In many places affected by coronavirus, nonessential surgeries have been put on hold. While there may be some exceptions, spine surgery typically falls into this category. In fact, the American College of Surgeons (ACS) has recommended that elective procedures be postponed whenever possible for the time being. If your spine surgery has been canceled or put on hold due to this pandemic, here’s what you can do in the meantime.
The main reasons hospitals are canceling elective or nonessential surgeries is so they can deal with the overflow of coronavirus patients. However, outpatient clinics and facilities don’t treat COVID-19 patients. Check to see if one of these facilities is open in your area and if your type of spine surgery can be done safely as an outpatient procedure.
If you experience severe pain or periodic flare-ups, talk to your doctor about prescription pain medication if over-the-counter meds aren’t fully effective. Just be aware that to reduce the risk of addiction and other potential issues, painkillers are only meant to be used for short periods.
In some areas, physical therapy clinics are permitted to remain open. However, others are closed or not accepting new patients because of coronavirus concerns. If you’re having difficulty keeping up with in-person physical therapy sessions, see if virtual therapy sessions are offered. Access to remote physical therapy sessions may help you manage your spine-related discomfort until surgery can be performed by:
• Showing you how to safely perform therapeutic exercises at home
• Allowing you to give real-time feedback as you perform various routines
• Reducing your reliance on medication if you respond well to physical therapy sessions
Just because you’re not able to have surgery yet doesn’t mean you have to be cut off from access to your doctor. See if your doctor or spine specialist offers remote or telemedicine visits. This is one way you can talk about your symptoms and get advice for managing your pain. Your doctor may also ask you to make certain movements while he or she watches via a remote video connection so he or she can assess your flexibility and range of motion and get a better idea of how you’re being affected by your discomfort.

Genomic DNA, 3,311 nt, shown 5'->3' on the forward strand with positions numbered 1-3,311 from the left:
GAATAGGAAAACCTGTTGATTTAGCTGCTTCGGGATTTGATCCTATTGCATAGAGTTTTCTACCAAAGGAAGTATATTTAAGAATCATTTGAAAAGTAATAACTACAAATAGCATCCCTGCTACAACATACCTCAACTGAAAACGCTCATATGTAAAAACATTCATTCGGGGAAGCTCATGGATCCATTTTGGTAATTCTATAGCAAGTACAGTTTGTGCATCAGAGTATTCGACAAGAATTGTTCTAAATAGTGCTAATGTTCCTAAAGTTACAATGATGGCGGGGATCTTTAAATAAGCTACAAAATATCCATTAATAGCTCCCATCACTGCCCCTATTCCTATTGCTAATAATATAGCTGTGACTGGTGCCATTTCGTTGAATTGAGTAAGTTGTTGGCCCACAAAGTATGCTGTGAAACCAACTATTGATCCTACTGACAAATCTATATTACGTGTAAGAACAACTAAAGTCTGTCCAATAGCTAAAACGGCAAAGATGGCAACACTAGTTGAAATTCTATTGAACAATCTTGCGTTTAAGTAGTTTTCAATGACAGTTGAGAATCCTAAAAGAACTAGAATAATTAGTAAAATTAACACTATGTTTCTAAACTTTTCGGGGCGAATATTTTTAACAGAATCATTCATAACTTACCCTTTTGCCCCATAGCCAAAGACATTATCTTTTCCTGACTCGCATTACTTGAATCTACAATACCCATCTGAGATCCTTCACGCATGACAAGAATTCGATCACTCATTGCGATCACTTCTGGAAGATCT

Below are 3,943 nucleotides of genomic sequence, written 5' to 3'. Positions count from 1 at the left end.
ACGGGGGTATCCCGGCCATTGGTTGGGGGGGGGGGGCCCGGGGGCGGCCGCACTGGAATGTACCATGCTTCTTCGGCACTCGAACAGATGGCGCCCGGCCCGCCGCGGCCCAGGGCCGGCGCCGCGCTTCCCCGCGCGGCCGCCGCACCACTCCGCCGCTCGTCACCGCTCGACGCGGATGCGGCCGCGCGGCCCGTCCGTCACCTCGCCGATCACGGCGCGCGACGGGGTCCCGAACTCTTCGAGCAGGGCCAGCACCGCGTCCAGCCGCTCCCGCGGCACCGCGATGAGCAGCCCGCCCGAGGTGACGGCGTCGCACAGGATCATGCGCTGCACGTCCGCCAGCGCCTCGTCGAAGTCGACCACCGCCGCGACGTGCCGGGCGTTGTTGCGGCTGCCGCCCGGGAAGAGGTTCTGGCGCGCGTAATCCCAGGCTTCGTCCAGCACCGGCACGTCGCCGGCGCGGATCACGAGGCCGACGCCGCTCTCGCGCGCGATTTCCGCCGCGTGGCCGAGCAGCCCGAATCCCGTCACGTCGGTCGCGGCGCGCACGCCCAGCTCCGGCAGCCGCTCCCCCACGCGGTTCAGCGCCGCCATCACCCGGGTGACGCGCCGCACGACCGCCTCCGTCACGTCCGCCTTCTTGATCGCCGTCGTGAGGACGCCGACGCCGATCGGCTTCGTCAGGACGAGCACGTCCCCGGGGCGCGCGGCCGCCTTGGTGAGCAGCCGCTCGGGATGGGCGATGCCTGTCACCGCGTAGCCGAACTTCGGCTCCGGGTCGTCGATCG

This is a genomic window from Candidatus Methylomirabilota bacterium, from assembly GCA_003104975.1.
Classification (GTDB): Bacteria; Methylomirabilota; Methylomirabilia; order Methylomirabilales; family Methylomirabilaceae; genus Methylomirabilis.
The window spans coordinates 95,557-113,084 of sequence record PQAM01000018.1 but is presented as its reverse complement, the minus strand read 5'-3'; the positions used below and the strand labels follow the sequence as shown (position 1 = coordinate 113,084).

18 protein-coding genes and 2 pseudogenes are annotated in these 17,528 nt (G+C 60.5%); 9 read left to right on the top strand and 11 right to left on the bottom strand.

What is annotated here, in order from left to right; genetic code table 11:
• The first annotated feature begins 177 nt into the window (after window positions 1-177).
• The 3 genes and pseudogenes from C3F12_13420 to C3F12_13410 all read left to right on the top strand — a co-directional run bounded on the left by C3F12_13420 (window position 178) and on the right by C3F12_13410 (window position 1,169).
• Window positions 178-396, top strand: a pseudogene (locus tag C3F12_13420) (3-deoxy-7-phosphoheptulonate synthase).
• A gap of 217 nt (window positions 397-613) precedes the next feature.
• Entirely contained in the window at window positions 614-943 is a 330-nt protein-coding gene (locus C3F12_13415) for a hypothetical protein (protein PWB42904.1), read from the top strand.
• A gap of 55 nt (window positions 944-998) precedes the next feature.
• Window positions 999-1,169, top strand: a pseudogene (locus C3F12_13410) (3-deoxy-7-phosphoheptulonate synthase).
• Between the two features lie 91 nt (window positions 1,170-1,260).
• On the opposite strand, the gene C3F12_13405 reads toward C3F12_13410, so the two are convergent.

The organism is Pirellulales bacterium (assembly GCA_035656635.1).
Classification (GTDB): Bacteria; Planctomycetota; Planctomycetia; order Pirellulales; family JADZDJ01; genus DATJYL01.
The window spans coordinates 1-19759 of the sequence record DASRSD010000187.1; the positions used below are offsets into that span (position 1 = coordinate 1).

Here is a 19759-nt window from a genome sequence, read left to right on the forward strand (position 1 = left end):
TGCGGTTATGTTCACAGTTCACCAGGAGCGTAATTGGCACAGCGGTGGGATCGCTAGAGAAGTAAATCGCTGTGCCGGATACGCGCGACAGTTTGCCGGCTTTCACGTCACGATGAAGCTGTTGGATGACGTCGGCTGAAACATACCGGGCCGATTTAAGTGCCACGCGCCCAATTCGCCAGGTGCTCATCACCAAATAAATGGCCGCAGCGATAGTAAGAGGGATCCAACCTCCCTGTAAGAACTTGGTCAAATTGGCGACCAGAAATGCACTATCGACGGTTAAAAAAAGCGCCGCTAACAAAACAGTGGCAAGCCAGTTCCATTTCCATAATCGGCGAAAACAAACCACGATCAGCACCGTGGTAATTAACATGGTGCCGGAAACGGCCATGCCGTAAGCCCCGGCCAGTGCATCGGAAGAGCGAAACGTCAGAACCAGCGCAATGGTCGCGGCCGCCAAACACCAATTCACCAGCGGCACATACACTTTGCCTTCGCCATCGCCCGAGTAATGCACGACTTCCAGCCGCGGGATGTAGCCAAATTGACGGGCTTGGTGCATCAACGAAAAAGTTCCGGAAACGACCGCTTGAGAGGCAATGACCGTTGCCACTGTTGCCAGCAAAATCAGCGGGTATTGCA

Another thing you can do if your spine surgery has been canceled due to coronavirus is talk to your Los Angeles spine surgeon. He or she can address your immediate concerns about your spine-related issues, let you know what delaying surgery could mean, and give you an idea of what kind of adjustments may need to be made to your procedure once it’s rescheduled.
Not all spine surgeries should be automatically canceled or postponed, according to the ACS. They recommend making this decision on a case-by-case basis. Factors the ACS suggests considering include the severity of the patient’s condition, the prevalence of coronavirus in the area, and the patient’s general health, including his or her immune system health.
Whether they have artificial disc replacements or minimally invasive procedures such as coflex surgery, Los Angeles spine surgery patients can boost their chances for smooth recovery by preparing themselves ahead of time. For more information about how to stay prepared for your procedure, reach out to the experienced professionals at The Spine Institute. Call us today at 310-828-7757 to schedule an appointment.